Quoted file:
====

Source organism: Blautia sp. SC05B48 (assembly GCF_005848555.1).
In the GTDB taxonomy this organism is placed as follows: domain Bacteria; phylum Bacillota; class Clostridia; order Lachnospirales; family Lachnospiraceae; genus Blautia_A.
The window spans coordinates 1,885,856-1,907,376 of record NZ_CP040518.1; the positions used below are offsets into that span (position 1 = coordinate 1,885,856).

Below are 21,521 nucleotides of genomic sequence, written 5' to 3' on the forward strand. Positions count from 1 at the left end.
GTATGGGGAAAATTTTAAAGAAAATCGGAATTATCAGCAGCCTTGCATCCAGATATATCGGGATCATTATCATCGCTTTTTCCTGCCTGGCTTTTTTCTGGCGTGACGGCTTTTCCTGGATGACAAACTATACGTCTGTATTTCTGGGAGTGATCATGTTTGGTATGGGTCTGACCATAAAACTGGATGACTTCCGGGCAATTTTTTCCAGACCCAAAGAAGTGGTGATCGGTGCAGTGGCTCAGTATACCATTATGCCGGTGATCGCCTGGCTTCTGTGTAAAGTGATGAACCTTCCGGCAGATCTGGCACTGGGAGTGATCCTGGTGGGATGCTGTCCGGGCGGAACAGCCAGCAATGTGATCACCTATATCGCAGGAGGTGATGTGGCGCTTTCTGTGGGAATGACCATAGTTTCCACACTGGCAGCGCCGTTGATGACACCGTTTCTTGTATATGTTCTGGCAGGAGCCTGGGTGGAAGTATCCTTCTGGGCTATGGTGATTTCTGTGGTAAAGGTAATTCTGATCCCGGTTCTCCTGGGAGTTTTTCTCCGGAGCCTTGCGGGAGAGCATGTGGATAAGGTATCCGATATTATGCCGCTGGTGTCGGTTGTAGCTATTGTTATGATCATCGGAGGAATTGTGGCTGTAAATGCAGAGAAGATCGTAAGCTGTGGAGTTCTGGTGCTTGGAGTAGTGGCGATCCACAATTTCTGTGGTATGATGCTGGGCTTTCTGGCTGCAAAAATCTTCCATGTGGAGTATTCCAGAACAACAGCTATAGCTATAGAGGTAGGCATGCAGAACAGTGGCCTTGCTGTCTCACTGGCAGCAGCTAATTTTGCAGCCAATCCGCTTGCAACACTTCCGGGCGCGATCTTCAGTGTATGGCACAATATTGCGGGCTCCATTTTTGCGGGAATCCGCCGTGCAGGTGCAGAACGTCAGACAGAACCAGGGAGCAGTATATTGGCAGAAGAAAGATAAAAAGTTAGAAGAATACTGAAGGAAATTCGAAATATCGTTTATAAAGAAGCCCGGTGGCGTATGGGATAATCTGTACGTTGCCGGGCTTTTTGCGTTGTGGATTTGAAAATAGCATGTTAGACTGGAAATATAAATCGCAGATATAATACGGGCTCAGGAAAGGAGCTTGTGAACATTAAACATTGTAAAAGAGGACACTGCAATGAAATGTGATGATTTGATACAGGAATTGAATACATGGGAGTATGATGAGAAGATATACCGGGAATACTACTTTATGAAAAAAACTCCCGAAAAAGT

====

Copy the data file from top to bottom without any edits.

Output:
Source organism: Blautia sp. SC05B48 (assembly GCF_005848555.1).
In the GTDB taxonomy this organism is placed as follows: domain Bacteria; phylum Bacillota; class Clostridia; order Lachnospirales; family Lachnospiraceae; genus Blautia_A.
The window spans coordinates 1,885,856-1,907,376 of record NZ_CP040518.1; the positions used below are offsets into that span (position 1 = coordinate 1,885,856).

Below are 21,521 nucleotides of genomic sequence, written 5' to 3' on the forward strand. Positions count from 1 at the left end.
GTATGGGGAAAATTTTAAAGAAAATCGGAATTATCAGCAGCCTTGCATCCAGATATATCGGGATCATTATCATCGCTTTTTCCTGCCTGGCTTTTTTCTGGCGTGACGGCTTTTCCTGGATGACAAACTATACGTCTGTATTTCTGGGAGTGATCATGTTTGGTATGGGTCTGACCATAAAACTGGATGACTTCCGGGCAATTTTTTCCAGACCCAAAGAAGTGGTGATCGGTGCAGTGGCTCAGTATACCATTATGCCGGTGATCGCCTGGCTTCTGTGTAAAGTGATGAACCTTCCGGCAGATCTGGCACTGGGAGTGATCCTGGTGGGATGCTGTCCGGGCGGAACAGCCAGCAATGTGATCACCTATATCGCAGGAGGTGATGTGGCGCTTTCTGTGGGAATGACCATAGTTTCCACACTGGCAGCGCCGTTGATGACACCGTTTCTTGTATATGTTCTGGCAGGAGCCTGGGTGGAAGTATCCTTCTGGGCTATGGTGATTTCTGTGGTAAAGGTAATTCTGATCCCGGTTCTCCTGGGAGTTTTTCTCCGGAGCCTTGCGGGAGAGCATGTGGATAAGGTATCCGATATTATGCCGCTGGTGTCGGTTGTAGCTATTGTTATGATCATCGGAGGAATTGTGGCTGTAAATGCAGAGAAGATCGTAAGCTGTGGAGTTCTGGTGCTTGGAGTAGTGGCGATCCACAATTTCTGTGGTATGATGCTGGGCTTTCTGGCTGCAAAAATCTTCCATGTGGAGTATTCCAGAACAACAGCTATAGCTATAGAGGTAGGCATGCAGAACAGTGGCCTTGCTGTCTCACTGGCAGCAGCTAATTTTGCAGCCAATCCGCTTGCAACACTTCCGGGCGCGATCTTCAGTGTATGGCACAATATTGCGGGCTCCATTTTTGCGGGAATCCGCCGTGCAGGTGCAGAACGTCAGACAGAACCAGGGAGCAGTATATTGGCAGAAGAAAGATAAAAAGTTAGAAGAATACTGAAGGAAATTCGAAATATCGTTTATAAAGAAGCCCGGTGGCGTATGGGATAATCTGTACGTTGCCGGGCTTTTTGCGTTGTGGATTTGAAAATAGCATGTTAGACTGGAAATATAAATCGCAGATATAATACGGGCTCAGGAAAGGAGCTTGTGAACATTAAACATTGTAAAAGAGGACACTGCAATGAAATGTGATGATTTGATACAGGAATTGAATACATGGGAGTATGATGAGAAGATATACCGGGAATACTACTTTATGAAAAAAACTCCCGAAAAAGT